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Greenpeace International lawyers to complain to ECHR against conditions in which activists are held

October 07, 2013, 23:36 UTC+3
Сomplaint would be made in the next three days
1 pages in this article
Photo EPA/JERRY LAMPEN

Photo EPA/JERRY LAMPEN

MOSCOW, October 7 (Itar-Tass) - Lawyers of the Greenpeace International plan to turn to the European Court of Human Rights to complain against conditions in which Greenpeace activists from the icebreaker Arctic Sunrise are held in several investigation wards in the Murmansk region, Greenpeace lawyer Sergei Golubok told a news conference on Monday.

He said the lawyers had the opportunity to meet with all the detained. “We have been able to assess the conditions in which they are held in wards. Inhuman, is the only way to describe these conditions,” he said. The lawyer said many of the activists had no access to drinking water. Some complained about surveillance cameras in cells.

“Moreover, many activists don’t speak Russian, and so can’t use some advantages,” he said. “For instance, one must ask an officer in Russian to have a window opened to take a breath of fresh air.” He said there had been enough time to provide the services of interpreters for foreigners.

Golubok said the conditions in which Greenpeace activists were held did not meet international standards. “Because of this, the defence suggests measures of restraint other than detention under guard in investigation wards. The activists could stay under house arrest in rented flats, but the courts refuse from that, he said.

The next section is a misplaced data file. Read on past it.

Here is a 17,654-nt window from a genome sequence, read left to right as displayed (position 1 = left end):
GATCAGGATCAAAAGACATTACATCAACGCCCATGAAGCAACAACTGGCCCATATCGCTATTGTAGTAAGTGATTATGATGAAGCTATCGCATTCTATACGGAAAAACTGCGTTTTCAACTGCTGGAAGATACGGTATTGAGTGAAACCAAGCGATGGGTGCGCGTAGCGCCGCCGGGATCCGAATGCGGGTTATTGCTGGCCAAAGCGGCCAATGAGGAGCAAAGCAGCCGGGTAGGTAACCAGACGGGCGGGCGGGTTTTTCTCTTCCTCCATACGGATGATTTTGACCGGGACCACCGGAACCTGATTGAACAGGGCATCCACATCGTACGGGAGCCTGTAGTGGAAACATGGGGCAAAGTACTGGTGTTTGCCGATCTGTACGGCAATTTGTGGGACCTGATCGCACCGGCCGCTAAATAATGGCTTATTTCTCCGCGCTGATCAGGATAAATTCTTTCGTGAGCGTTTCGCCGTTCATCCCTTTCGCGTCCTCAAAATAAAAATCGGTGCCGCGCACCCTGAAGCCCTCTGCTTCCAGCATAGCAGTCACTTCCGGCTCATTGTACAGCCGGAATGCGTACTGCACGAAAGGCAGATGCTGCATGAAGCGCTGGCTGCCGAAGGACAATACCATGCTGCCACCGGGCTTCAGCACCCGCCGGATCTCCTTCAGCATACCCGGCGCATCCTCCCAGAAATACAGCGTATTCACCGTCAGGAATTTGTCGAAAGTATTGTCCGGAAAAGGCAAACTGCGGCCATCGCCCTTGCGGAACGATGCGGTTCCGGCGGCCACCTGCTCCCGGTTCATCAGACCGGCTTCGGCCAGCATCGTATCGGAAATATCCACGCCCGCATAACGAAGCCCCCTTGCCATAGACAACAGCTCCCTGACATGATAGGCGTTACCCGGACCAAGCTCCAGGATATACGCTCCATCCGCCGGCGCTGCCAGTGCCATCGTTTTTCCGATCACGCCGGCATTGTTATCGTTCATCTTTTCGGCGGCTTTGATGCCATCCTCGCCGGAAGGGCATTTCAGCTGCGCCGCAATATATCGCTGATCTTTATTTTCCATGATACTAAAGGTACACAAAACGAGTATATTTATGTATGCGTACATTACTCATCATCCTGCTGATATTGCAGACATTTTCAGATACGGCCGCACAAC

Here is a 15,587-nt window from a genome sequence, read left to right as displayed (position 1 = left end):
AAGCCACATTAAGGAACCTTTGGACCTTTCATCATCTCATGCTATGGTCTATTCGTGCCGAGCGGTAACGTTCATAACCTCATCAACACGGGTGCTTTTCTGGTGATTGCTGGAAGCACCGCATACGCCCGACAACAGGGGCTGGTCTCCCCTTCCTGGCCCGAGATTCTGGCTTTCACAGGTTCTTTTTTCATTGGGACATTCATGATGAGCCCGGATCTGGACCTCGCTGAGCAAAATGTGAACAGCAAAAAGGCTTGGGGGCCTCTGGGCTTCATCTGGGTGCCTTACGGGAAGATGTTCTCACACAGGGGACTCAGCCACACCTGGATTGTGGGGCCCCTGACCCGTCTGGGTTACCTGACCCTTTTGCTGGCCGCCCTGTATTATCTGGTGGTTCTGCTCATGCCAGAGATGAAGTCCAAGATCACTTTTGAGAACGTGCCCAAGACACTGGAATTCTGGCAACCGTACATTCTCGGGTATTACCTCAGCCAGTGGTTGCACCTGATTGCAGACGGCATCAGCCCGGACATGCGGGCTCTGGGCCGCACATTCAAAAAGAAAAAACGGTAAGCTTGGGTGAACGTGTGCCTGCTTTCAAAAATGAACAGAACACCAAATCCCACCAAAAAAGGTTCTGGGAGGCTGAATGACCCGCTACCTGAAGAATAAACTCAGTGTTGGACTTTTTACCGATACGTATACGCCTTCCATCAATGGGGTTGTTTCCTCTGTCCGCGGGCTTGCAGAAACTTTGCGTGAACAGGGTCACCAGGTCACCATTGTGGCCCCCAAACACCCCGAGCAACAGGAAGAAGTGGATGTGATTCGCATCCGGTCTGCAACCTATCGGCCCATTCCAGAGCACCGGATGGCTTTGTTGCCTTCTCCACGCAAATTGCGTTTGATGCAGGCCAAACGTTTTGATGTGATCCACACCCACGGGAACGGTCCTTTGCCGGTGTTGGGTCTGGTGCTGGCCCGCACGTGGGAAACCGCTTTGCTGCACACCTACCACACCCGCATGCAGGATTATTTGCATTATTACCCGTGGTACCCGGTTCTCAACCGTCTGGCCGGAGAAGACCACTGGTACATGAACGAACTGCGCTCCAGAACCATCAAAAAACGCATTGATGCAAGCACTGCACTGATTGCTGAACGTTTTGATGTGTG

“We are ready to declare that we seriously consider addressing the European Court of Human Rights,” Golubok said. He said the complaint would, most probably, be made in the next three days.

On September 18, the Greenpeace icebreaker Arctic Sunrise flying the Netherland’s flag, approached the offshore drilling rig Prirazlomnaya conducting drilling operations off the Murmansk region’s coast. Greenpeace activists tried to go aboard the fig. Their actions were checked by officers of the Border Department of the Russian Federal Security Service (FSB) for the Murmansk region, and the ship was towed to the port of Murmansk.

Criminal proceedings on charges of sea piracy were instituted. Thirty Greenpeace activists were detained - people from 19 countries, among them Russian citizens. They are now held in several investigation wards in the Murmansk region and all are faced with charges.

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